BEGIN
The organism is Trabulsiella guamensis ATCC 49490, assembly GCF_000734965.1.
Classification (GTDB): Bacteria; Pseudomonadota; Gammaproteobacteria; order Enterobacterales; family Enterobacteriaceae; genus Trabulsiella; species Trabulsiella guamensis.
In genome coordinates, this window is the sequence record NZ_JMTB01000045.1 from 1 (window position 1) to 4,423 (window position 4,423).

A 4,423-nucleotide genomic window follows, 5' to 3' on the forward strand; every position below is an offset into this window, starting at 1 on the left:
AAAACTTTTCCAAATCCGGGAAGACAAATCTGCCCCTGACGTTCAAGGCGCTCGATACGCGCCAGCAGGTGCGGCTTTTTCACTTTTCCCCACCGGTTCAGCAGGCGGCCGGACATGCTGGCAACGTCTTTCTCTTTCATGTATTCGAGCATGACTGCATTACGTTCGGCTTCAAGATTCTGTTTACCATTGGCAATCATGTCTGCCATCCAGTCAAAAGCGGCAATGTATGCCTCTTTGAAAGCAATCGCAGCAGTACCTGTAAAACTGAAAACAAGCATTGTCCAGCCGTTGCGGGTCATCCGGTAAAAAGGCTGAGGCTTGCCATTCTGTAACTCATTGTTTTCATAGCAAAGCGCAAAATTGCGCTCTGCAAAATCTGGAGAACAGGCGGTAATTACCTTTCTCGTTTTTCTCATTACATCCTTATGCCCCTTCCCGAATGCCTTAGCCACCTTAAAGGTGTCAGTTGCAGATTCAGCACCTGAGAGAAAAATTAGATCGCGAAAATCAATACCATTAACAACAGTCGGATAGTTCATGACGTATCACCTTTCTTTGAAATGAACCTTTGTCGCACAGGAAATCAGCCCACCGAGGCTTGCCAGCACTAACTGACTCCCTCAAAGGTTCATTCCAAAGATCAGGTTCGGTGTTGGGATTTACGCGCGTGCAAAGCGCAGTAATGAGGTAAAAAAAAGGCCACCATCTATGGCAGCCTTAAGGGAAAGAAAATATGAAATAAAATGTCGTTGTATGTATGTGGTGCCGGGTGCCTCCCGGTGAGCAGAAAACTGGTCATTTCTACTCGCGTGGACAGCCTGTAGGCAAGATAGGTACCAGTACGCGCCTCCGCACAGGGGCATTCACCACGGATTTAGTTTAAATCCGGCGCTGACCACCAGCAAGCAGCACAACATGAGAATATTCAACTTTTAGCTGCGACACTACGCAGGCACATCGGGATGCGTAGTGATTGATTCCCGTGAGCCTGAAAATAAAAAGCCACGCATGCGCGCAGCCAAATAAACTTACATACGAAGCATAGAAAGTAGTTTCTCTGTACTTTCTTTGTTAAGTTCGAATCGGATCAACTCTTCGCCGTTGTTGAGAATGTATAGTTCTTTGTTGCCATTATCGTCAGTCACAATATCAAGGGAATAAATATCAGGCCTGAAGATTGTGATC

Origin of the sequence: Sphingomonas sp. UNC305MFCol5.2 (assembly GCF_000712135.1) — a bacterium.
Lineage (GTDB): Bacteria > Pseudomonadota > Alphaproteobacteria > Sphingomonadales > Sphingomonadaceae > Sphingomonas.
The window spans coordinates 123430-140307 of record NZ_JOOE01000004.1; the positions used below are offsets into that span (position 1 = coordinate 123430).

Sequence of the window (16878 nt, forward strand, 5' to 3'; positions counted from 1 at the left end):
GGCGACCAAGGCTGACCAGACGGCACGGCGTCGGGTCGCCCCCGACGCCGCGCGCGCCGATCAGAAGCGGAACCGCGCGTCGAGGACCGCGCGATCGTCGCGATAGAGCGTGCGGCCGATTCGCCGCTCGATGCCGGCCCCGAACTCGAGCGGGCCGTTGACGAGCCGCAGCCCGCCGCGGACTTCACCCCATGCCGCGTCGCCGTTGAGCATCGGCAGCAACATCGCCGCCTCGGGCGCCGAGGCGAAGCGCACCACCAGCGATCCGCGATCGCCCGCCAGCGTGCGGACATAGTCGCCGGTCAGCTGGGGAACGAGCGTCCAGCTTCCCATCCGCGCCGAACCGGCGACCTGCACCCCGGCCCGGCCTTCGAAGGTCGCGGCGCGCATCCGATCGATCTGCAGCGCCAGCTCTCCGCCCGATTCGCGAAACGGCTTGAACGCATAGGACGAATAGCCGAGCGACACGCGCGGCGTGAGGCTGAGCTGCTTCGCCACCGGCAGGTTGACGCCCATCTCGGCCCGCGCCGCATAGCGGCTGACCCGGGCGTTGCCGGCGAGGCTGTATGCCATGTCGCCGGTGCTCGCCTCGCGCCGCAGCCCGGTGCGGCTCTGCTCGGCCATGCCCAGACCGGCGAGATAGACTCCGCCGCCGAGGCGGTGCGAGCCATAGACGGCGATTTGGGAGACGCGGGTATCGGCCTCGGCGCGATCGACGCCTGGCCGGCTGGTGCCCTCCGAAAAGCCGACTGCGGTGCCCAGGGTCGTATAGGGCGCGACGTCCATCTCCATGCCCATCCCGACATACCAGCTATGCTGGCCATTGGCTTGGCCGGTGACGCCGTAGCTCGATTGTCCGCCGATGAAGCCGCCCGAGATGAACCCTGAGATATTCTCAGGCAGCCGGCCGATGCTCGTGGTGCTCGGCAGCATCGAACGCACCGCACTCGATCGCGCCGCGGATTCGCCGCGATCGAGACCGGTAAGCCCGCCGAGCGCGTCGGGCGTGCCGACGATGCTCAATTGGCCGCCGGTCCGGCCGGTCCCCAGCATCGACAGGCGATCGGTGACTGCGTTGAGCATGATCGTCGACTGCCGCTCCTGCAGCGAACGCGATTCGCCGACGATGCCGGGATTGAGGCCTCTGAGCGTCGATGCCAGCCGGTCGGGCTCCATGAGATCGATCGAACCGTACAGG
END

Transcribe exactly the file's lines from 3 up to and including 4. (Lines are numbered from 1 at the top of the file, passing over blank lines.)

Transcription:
In genome coordinates, this window is the sequence record NZ_JMTB01000045.1 from 1 (window position 1) to 4,423 (window position 4,423).

A 4,423-nucleotide genomic window follows, 5' to 3' on the forward strand; every position below is an offset into this window, starting at 1 on the left: